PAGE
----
Prevention helps those “one bad week away” from homelessness
Aurelia Irigoyen, left, with her daughter, Sandra Sutan, and son, Francisco Flores, in the kitchen of their El Sereno rental home.
The family had lived in their El Sereno home for 25 years when they were told they’d have to move. The building had been sold. The new owner wanted them out, and planned to triple the rent.
“We were in shock,” said Sandra Sutan, 51, who pays $600 a month for the cramped two-bedroom cottage, shared with her son, brother, nephew and elderly mom. “We tried to look for a place,” she said, but even a basic one-bedroom cost more than the family could afford.
“I was so afraid, I couldn’t sleep,” said Sutan’s mother, Aurelia Irigoyen, 81. For her, the tiny home is crammed with precious memories. She recalls walking her youngest son—now a Navy officer—to Huntington Drive Elementary, just down the street.
“I worried that we’d be out on the street; that we’d wind up homeless,” she said.
Instead, the family reached out to the Inner City Law Center, which challenged the rent hike and eviction in court and won a jury verdict.
The family stayed put. And the campaign to prevent homelessness scored another success.
A prevention program launched last year by Los Angeles County and its social service partners is a linchpin in county efforts to combat homelessness.
The project provides short-term financial support for vulnerable families, incentives for landlords willing to rent to them, and legal assistance for families threatened with eviction. More than 340 families have received prevention services, and 160 were helped to remain in their homes.
These are families that don’t show up in official homeless counts, but are often just “one bad week away” from landing on the streets, said Dan Parziale of LA Family Housing in North Hollywood.
Some are bunking with friends, staying in cheap motels or doubling up with relatives because they can’t afford the upfront costs of moving into an apartment. Others have apartments but are on the verge of being evicted.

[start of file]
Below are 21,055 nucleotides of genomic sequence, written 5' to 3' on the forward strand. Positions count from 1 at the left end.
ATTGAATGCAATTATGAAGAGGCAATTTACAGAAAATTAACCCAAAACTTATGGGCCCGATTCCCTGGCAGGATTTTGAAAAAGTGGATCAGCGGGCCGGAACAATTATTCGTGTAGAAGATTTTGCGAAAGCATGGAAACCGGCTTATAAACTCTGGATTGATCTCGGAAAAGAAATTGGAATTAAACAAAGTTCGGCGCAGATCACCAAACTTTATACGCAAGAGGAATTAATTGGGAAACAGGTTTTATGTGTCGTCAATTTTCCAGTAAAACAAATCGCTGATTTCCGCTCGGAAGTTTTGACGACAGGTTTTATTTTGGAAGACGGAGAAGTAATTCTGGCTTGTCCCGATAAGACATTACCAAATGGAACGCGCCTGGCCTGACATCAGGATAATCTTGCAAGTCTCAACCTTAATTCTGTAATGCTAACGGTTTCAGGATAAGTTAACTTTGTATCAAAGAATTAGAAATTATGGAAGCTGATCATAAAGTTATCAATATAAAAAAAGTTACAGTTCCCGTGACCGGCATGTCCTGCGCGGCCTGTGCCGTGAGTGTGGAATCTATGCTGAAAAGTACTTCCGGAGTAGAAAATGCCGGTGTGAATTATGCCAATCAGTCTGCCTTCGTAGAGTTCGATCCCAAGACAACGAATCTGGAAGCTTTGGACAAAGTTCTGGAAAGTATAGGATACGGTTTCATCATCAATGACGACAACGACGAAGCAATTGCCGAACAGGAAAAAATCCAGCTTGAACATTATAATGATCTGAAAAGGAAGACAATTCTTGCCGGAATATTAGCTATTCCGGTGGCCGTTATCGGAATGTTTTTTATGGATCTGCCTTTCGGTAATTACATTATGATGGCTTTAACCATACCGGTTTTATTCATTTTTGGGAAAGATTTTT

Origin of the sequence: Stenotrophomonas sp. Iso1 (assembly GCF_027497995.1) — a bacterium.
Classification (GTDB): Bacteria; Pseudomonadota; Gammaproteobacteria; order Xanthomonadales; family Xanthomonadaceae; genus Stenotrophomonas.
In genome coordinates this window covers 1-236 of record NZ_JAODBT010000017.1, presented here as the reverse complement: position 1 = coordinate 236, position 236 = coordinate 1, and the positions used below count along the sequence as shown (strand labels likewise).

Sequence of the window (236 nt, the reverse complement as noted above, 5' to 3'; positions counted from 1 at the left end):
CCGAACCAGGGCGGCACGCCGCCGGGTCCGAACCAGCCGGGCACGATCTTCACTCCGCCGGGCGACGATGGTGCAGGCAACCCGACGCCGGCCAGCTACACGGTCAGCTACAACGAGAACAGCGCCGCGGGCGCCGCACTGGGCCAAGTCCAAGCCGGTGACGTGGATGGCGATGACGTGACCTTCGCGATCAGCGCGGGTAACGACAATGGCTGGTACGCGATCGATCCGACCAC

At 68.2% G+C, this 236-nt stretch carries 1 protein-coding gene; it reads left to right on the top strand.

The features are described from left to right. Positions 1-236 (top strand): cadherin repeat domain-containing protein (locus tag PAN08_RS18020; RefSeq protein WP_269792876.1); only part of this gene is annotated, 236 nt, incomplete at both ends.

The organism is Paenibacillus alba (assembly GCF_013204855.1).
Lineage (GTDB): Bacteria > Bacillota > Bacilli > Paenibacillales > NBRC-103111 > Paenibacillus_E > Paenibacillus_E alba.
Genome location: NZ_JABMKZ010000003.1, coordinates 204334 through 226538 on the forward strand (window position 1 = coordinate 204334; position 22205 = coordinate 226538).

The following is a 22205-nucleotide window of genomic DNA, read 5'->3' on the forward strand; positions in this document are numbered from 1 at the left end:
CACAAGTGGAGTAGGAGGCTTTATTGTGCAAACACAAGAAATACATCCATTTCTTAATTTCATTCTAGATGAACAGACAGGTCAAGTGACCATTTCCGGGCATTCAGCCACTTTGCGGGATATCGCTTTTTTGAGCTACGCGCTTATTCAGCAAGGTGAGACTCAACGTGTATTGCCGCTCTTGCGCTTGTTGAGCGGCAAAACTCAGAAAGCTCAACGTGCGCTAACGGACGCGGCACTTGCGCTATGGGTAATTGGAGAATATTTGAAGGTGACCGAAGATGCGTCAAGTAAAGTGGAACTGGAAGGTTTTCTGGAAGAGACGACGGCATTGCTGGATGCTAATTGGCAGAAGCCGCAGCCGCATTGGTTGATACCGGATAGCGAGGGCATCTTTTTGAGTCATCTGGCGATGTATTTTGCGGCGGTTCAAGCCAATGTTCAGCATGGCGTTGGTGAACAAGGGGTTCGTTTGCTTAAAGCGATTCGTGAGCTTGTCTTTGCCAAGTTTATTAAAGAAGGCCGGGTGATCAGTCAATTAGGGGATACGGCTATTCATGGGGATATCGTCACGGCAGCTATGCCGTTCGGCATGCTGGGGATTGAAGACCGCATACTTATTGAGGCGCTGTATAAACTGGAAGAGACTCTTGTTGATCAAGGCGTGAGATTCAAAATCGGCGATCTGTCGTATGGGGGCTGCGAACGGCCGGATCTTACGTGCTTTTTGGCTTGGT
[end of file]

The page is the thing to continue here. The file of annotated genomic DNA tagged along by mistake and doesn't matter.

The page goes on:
“They tend to be working and have decent income,” Parziale said. “But they don’t have the resources to bounce back from a car repair or medical bill or the loss of a job. That cuts into the money they need for rent.”
Evictions are hard to challenge in court, said attorney Jennifer Ganata of the Inner City Law Center, which helped the Sutan family under the auspices of the Shriver Project, which provides legal representation to low-income families.
Now the Inner City Law Center is part of the county effort, with a contract to provide legal services to residents facing eviction. Because without legal help, Ganata said, “it is almost guaranteed that the family will lose ... even if they have the law on their side. This then sets the family up for a downward spiral into homelessness."
It often takes only a few thousand dollars to get or keep a family housed until they get back on their feet. That’s more cost-efficient than motels or shelter beds.
In fact, prevention is considered the key to reducing the ranks of homeless families, particularly in a rental market as tight and unforgiving as Los Angeles County, where the glut of applicants and shortage of affordable spots means landlords can be quick to evict and picky about new tenants.
“It’s a lot harder now for families that used to be able to make it month-to-month,” Parziale said. “Landlords don’t have to be as flexible as they were in the past.
“But if we can step in and stop the homeless experience before it takes place, that means kids can stay in their schools and the family is not so stressed.”
Los Angeles County and its partners are determined to enlist as many landlords as possible as allies in the fight against homelessness.
“We have a team that spends all day, every day trying to build relationships with landlords,” said Parziale, whose agency has helped the county house scores of families.
More than 200 landlords turned out at a recent recruitment fair in Hollywood to learn about programs that cover move-in fees, pay landlords to hold apartments open for tenants who have vouchers and subsidies, and offer financial help for tenants who are behind on their rent and might wind up on the street.
The group heard promises of help from local officials and a plea from a mother of three, who was able to keep her family together, enroll in college and find a stable job because a landlord agreed to rent her a Koreatown apartment.
“My life, it took off after that. All I needed was a home,” Amiyoko Shabazz told the crowd. “So I’m asking you to take a chance. We have a crisis, an epidemic. We have a duty to be part of the solution.”
Landlord Abraham Kohen shared what it’s like to be part of the solution.
He’d always been leery of dealing with government programs; property owners shy away because they’re worried about paperwork and inspections.
But after a well-heeled tenant stiffed Kohen for several months’ rent on a five-bedroom house he owned, he agreed to accept a rent voucher from a military veteran.
That tenant took good care of home and the rent was always on time. “But forget about the monetary stuff,” Kohen told his fellow landlords.
There is more at stake than the bottom line.
“When I gave them the keys and I saw that family tear up in front of me, I knew I’d done the right thing,” he said. “And I made a commitment that I will do this again.”
To learn more about L.A. County efforts to prevent and reduce homelessness, go to homeless.lacounty.gov.